A South Pole trek in search of global warming
Ice samples on polar trip yield clues on climate change.
Just over 90 years after the first humans set foot at the South Pole, a team of US scientists has completed a rare cross-country trek to Antarctica's southernmost point as part of an international effort to uncover the history of climate change on Earth's most inhospitable continent.Skip to next paragraph
Subscribe Today to the Monitor
The 775-mile route they followed would take 11 hours to cover on an interstate highway. Under polar conditions, however, the 10-member team took 27 days to make the trip. Along the route, the expedition's 14-ton sled-tugging tractors crept through deep snowdrifts, hunkered down during howling blizzards, dodged deep crevasses, and stopped to extract hundreds of core samples from the top 160 to 400 feet of the two-mile-thick mantle of ice that covers the continent.
Researchers are keenly interested in that ice cover and the climate regimes that govern its growth and shrinkage. The West Antarctic Ice Sheet is seen as a possible source of the water that raised sea levels by as much as 25 meters in a period of less than 1,000 years - probably between 14,000 and 11,000 years ago. During the past 10,000 years, the sheet has thinned by more than 2,300 feet at the coast, a process that continues today.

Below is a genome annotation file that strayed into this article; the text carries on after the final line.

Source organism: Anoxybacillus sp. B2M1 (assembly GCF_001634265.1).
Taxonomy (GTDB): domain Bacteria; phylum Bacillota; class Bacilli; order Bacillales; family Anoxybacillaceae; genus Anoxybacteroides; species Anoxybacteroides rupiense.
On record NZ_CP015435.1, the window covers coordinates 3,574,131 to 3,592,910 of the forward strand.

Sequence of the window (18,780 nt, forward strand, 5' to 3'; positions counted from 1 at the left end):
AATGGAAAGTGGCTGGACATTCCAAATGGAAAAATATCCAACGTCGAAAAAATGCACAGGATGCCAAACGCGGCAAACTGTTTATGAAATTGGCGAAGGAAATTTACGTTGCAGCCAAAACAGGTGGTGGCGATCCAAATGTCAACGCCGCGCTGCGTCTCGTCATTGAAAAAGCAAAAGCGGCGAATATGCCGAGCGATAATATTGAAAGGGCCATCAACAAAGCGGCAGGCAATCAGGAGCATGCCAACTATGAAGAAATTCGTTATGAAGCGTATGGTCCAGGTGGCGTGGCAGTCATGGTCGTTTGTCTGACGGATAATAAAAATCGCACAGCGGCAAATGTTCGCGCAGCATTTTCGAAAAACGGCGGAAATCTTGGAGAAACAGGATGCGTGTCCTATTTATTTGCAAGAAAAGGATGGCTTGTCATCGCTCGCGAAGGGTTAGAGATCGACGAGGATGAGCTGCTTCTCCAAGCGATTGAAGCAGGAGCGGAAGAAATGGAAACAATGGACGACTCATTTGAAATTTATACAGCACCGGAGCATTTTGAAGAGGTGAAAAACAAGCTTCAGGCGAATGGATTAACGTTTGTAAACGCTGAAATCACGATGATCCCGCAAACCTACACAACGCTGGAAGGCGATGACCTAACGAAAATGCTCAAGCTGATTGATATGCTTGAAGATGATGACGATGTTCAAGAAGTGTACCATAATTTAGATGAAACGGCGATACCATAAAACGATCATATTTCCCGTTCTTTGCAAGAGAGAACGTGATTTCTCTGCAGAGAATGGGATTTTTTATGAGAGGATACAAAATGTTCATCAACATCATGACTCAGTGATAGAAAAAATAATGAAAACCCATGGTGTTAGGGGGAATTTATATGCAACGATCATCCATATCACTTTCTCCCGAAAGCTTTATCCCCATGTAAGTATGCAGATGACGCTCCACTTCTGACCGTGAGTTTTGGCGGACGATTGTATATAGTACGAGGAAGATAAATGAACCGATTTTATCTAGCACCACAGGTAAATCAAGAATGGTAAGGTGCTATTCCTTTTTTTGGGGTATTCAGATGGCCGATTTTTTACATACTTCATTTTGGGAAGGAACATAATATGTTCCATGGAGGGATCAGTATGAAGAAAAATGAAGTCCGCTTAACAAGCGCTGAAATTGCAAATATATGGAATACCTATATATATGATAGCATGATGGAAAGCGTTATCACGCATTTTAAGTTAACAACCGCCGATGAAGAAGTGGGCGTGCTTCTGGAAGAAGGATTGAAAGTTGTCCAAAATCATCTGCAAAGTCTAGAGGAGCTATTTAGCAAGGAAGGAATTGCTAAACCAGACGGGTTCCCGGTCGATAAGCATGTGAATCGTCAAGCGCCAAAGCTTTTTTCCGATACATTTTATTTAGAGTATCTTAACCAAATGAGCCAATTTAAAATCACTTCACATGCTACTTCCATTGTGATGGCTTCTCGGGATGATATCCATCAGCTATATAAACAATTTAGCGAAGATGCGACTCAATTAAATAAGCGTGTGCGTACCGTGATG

Understanding the links and tracking the ice's history are vital to forecasting its future behavior, particularly if the global climate's current warming trend continues, according to Paul Mayewski, a geologist at the University of Maine and the expedition's leader.
Research reported last week in the journal Science indicates that the sheet's long-term decline is expected to continue, part of a natural process that began with the end of the last ice age.
"In the short-term the West Antarctic Ice Sheet is generally stable," Dr. Mayewski says. The new ice cores and other data the group collected track changes that have occurred over the past 200 to 1,000 years.
By comparing these data with those from deeper core samples from elsewhere on the continent, scientists hope to find out how much of this deglaciation is part of a long-term natural process and whether the trend may be accelerating due to global warming.
"We'll be able to answer these questions in the next year or two," after all the data have been analyzed, he says.
The expedition, which reached the South Pole Jan. 2, got off to an inauspicious start.
The team initially attempted the trip Nov. 23. But "within 48 hours, we realized we weren't going to make it," Mayewski told a press conference conducted via phone from the South Pole.
The snow was much heavier than predicted, bogging down the team's two 27,000 pound tractors and their 50,000 pound sleds in snowdrifts up to the tractors' axles. In two days the team had moved a mere 25 miles from Byrd Station, its starting point. By Dec. 7, however, mechanics had replaced the sleds' skis with runners that looked more like sea-plane pontoons, giving the sleds greater buoyancy.
The heavy snow and milder-than-expected temperatures (between minus 4 and minus 18 degrees Fahrenheit instead of minus 40 degrees F.) were consistent with climate-model predictions of El Niño's effect on the continent, still something of a surprise since its effect is much less evident in the Arctic, researchers say.